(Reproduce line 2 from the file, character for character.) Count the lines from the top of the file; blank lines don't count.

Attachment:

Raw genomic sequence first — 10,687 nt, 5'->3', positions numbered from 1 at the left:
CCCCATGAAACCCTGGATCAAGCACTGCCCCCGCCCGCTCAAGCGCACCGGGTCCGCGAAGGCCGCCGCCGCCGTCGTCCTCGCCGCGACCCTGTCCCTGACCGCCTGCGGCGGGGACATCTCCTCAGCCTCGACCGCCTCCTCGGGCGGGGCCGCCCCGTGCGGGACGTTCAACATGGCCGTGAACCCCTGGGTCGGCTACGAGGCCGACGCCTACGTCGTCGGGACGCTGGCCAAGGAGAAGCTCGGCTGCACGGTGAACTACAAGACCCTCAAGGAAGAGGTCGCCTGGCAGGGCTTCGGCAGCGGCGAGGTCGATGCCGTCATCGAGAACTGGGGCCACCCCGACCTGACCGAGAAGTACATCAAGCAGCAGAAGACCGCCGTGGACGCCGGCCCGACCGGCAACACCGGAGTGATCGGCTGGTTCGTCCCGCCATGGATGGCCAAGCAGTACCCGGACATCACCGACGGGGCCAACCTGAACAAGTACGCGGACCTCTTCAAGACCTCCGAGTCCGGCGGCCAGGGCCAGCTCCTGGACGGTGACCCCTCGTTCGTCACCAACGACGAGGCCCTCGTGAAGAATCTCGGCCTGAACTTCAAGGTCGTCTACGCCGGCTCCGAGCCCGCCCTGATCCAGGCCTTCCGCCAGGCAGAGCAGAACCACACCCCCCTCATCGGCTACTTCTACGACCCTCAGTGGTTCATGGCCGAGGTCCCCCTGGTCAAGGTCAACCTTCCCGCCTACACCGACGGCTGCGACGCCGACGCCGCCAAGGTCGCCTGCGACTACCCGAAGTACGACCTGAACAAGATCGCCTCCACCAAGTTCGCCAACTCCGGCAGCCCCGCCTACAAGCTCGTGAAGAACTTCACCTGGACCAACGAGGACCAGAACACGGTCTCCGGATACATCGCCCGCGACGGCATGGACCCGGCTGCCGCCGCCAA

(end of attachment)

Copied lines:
CCCCATGAAACCCTGGATCAAGCACTGCCCCCGCCCGCTCAAGCGCACCGGGTCCGCGAAGGCCGCCGCCGCCGTCGTCCTCGCCGCGACCCTGTCCCTGACCGCCTGCGGCGGGGACATCTCCTCAGCCTCGACCGCCTCCTCGGGCGGGGCCGCCCCGTGCGGGACGTTCAACATGGCCGTGAACCCCTGGGTCGGCTACGAGGCCGACGCCTACGTCGTCGGGACGCTGGCCAAGGAGAAGCTCGGCTGCACGGTGAACTACAAGACCCTCAAGGAAGAGGTCGCCTGGCAGGGCTTCGGCAGCGGCGAGGTCGATGCCGTCATCGAGAACTGGGGCCACCCCGACCTGACCGAGAAGTACATCAAGCAGCAGAAGACCGCCGTGGACGCCGGCCCGACCGGCAACACCGGAGTGATCGGCTGGTTCGTCCCGCCATGGATGGCCAAGCAGTACCCGGACATCACCGACGGGGCCAACCTGAACAAGTACGCGGACCTCTTCAAGACCTCCGAGTCCGGCGGCCAGGGCCAGCTCCTGGACGGTGACCCCTCGTTCGTCACCAACGACGAGGCCCTCGTGAAGAATCTCGGCCTGAACTTCAAGGTCGTCTACGCCGGCTCCGAGCCCGCCCTGATCCAGGCCTTCCGCCAGGCAGAGCAGAACCACACCCCCCTCATCGGCTACTTCTACGACCCTCAGTGGTTCATGGCCGAGGTCCCCCTGGTCAAGGTCAACCTTCCCGCCTACACCGACGGCTGCGACGCCGACGCCGCCAAGGTCGCCTGCGACTACCCGAAGTACGACCTGAACAAGATCGCCTCCACCAAGTTCGCCAACTCCGGCAGCCCCGCCTACAAGCTCGTGAAGAACTTCACCTGGACCAACGAGGACCAGAACACGGTCTCCGGATACATCGCCCGCGACGGCATGGACCCGGCTGCCGCCGCCAA